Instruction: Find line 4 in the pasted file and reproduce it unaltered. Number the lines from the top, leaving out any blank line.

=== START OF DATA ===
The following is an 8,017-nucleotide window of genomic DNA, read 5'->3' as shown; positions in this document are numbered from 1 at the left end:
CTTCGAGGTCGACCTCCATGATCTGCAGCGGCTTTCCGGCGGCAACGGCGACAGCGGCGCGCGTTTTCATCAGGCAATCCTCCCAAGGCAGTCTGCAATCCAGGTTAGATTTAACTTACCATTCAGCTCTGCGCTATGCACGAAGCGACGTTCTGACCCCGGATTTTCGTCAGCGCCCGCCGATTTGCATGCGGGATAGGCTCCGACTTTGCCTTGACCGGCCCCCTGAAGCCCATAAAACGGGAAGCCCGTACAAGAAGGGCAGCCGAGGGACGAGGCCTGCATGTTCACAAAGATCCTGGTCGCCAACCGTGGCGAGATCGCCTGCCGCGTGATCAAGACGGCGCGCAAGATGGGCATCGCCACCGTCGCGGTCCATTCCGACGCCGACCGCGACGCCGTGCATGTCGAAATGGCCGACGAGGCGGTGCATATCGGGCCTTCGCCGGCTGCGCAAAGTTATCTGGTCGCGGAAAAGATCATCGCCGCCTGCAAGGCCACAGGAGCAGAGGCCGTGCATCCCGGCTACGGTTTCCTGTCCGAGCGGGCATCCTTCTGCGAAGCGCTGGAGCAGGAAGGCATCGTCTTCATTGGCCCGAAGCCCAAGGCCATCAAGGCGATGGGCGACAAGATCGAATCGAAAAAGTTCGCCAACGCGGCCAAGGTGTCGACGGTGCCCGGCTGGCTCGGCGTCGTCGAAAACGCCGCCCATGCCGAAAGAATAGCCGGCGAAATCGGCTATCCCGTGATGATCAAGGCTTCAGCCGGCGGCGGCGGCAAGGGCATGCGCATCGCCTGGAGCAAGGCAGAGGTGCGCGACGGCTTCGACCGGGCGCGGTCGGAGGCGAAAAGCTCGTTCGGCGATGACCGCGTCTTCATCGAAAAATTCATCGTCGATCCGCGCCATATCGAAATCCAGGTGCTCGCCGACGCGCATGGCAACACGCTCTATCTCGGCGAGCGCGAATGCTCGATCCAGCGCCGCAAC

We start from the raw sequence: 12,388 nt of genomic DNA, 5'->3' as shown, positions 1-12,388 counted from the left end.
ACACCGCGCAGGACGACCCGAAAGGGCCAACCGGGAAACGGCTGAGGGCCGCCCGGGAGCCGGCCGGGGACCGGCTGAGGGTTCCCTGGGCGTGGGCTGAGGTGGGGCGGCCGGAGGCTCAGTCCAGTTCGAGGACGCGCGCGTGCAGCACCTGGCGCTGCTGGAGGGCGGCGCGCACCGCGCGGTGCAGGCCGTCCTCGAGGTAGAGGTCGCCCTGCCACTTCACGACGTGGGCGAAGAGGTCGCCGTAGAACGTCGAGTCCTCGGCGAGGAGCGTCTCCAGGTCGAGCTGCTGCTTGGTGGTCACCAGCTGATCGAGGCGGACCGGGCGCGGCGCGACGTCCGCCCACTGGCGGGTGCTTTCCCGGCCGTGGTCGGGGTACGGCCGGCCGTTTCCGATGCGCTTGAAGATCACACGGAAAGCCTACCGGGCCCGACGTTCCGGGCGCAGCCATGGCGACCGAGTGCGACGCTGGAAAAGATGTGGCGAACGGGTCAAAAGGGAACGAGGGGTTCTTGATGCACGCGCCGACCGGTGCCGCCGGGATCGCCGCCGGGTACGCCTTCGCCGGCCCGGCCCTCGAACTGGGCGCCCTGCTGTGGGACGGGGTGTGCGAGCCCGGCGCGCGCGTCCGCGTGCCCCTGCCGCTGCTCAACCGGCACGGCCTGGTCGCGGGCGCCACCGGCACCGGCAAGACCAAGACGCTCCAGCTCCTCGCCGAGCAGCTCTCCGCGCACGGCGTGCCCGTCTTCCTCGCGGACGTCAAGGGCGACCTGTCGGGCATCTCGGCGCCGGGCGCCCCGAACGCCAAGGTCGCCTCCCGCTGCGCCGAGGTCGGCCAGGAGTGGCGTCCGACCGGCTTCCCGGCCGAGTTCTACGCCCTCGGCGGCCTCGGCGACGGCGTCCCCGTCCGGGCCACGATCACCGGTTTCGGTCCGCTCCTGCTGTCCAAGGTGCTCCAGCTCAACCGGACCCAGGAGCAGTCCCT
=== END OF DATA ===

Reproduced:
ACACCGCGCAGGACGACCCGAAAGGGCCAACCGGGAAACGGCTGAGGGCCGCCCGGGAGCCGGCCGGGGACCGGCTGAGGGTTCCCTGGGCGTGGGCTGAGGTGGGGCGGCCGGAGGCTCAGTCCAGTTCGAGGACGCGCGCGTGCAGCACCTGGCGCTGCTGGAGGGCGGCGCGCACCGCGCGGTGCAGGCCGTCCTCGAGGTAGAGGTCGCCCTGCCACTTCACGACGTGGGCGAAGAGGTCGCCGTAGAACGTCGAGTCCTCGGCGAGGAGCGTCTCCAGGTCGAGCTGCTGCTTGGTGGTCACCAGCTGATCGAGGCGGACCGGGCGCGGCGCGACGTCCGCCCACTGGCGGGTGCTTTCCCGGCCGTGGTCGGGGTACGGCCGGCCGTTTCCGATGCGCTTGAAGATCACACGGAAAGCCTACCGGGCCCGACGTTCCGGGCGCAGCCATGGCGACCGAGTGCGACGCTGGAAAAGATGTGGCGAACGGGTCAAAAGGGAACGAGGGGTTCTTGATGCACGCGCCGACCGGTGCCGCCGGGATCGCCGCCGGGTACGCCTTCGCCGGCCCGGCCCTCGAACTGGGCGCCCTGCTGTGGGACGGGGTGTGCGAGCCCGGCGCGCGCGTCCGCGTGCCCCTGCCGCTGCTCAACCGGCACGGCCTGGTCGCGGGCGCCACCGGCACCGGCAAGACCAAGACGCTCCAGCTCCTCGCCGAGCAGCTCTCCGCGCACGGCGTGCCCGTCTTCCTCGCGGACGTCAAGGGCGACCTGTCGGGCATCTCGGCGCCGGGCGCCCCGAACGCCAAGGTCGCCTCCCGCTGCGCCGAGGTCGGCCAGGAGTGGCGTCCGACCGGCTTCCCGGCCGAGTTCTACGCCCTCGGCGGCCTCGGCGACGGCGTCCCCGTCCGGGCCACGATCACCGGTTTCGGTCCGCTCCTGCTGTCCAAGGTGCTCCAGCTCAACCGGACCCAGGAGCAGTCCCT